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They're No "Yes Men"

The recent episode over the team's head coach bodes well for the team's new management.

Mike Stobe

There was a point in time when it appeared the duo of Jerome de Bontin and Andy Roxburgh had "all the right moves."

If there's one thing today's Big Apple Soccer report proves, is that they really do.

You can opine that there are too many chiefs in the kitchen, but in all reality, the "internal struggle" Michael Lewis expanded on, ones where Roxburgh and de Bontin have repeatedly butt heads with Houllier on the choice of Gary McAllister to head the team, show that these really are the guys to run the team.

Nothing is simple with the Red Bulls organization, as Dave Martinez points out. Roxburgh and de Bontin have a number of masters to serve. Such is life when you're part of a worldwide sports conglomerate that spans Europe, Africa and the Americas and soccer, hockey and Formula 1. The thing is Roxburgh and de Bontin appear willing to make their voices heard, rather than just being yes men for the guy who hired them.

When a move for a player like Juninho is made, it's got Houllier's fingerprints all over it. Roxburgh even came out and said it in the team's press release: "Juninho is a world-class player who our global sporting director, Gérard Houllier, and I have known and admired for many years," Roxburgh said when the Red Bulls signed the Brazilian midfielder.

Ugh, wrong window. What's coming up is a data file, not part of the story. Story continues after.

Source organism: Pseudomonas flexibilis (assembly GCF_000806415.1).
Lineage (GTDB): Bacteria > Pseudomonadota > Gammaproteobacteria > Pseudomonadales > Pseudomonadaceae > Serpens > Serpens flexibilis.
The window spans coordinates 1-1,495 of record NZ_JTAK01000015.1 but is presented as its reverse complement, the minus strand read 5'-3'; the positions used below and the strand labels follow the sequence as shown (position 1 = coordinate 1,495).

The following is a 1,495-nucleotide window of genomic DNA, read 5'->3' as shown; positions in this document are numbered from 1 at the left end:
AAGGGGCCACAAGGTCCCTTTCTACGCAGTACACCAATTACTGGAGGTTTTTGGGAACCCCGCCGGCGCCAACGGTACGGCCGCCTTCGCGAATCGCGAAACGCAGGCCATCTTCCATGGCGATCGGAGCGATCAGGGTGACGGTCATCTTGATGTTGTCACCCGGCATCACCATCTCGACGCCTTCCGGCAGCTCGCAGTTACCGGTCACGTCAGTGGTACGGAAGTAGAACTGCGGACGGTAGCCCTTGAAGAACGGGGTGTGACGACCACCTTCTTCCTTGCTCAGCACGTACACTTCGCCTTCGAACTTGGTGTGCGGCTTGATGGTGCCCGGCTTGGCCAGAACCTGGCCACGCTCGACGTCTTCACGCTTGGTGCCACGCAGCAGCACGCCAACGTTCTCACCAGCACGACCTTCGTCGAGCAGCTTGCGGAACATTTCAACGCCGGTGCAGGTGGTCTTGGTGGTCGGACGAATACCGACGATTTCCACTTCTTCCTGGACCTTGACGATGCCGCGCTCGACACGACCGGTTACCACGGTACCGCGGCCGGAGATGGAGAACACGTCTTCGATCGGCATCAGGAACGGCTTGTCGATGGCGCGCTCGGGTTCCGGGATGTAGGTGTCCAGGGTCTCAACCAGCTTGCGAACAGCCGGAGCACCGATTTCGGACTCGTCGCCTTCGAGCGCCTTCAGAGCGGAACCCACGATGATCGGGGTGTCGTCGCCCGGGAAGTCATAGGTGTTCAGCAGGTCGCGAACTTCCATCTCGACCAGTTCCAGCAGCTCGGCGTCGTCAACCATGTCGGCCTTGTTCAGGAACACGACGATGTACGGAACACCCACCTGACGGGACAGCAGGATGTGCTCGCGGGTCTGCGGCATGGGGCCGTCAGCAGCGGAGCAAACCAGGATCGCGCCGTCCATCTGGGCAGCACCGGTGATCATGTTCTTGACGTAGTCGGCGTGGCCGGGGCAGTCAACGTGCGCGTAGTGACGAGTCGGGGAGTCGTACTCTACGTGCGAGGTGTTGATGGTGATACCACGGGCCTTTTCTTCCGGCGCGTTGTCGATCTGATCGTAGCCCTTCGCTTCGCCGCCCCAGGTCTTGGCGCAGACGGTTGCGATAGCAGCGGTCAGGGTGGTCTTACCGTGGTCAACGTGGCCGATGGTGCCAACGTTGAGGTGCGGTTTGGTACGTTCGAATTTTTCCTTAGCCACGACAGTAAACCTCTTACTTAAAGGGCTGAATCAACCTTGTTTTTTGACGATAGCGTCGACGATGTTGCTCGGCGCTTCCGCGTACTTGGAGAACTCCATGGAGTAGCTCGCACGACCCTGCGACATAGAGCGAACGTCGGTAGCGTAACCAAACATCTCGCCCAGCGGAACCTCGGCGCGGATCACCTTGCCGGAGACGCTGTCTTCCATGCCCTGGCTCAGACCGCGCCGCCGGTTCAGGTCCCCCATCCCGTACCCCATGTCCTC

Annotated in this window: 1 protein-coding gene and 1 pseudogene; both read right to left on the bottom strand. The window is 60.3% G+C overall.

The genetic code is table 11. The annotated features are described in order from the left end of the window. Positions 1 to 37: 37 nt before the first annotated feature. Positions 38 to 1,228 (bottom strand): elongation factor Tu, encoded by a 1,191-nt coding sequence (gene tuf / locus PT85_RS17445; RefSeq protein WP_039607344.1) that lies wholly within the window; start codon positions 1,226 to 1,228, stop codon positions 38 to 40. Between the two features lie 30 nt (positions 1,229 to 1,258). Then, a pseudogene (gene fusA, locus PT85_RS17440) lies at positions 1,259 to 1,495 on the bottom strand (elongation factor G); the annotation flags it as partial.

It would've been easy to give Houllier what he wants when it comes to the head coach position, especially with Mike Petke in place and Claudio Reyna (and maybe more) on the way. Roxburgh got his American assistants. But when something smells when your boss is trying to cut one of his former lieutenants a seven figure check, despite an iffy managerial career. Even if Roxburgh and de Bontin aren't making a stink about the stink around this deal, there are other, potentially better options being bandied about at least in the media, ones that know or have proven a respect for the league.

The team needs a coach, there's no doubt about that, but with the team continuing to interview candidates despite the internal strife, you imagine one could be found with some expedience. And even Lewis concedes that it's possible a coach comes in right before the draft and finds success -- Frank Yallop did just that in 2001 with the San Jose Earthquakes. Oh, yeah, and Hans Backe lead the team to a top place finish in the East in 2010 and he was announced just days before the draft.

And even if Houllier is lobbying for McAllister's appointment from a legitimate place -- he could just know his friend's skill set and is convinced it will work here -- when you know enough to give credit where credit is due but have good faith disagreements with your superiors, that's a positive. That means you're not a sycophant or a yes man or willing to give in to management just because. That, along with their pedigrees in the sport, bodes well for the Red Bulls. When you have guys willing to do what's right by their organization, that's a good thing no matter what situation you're in.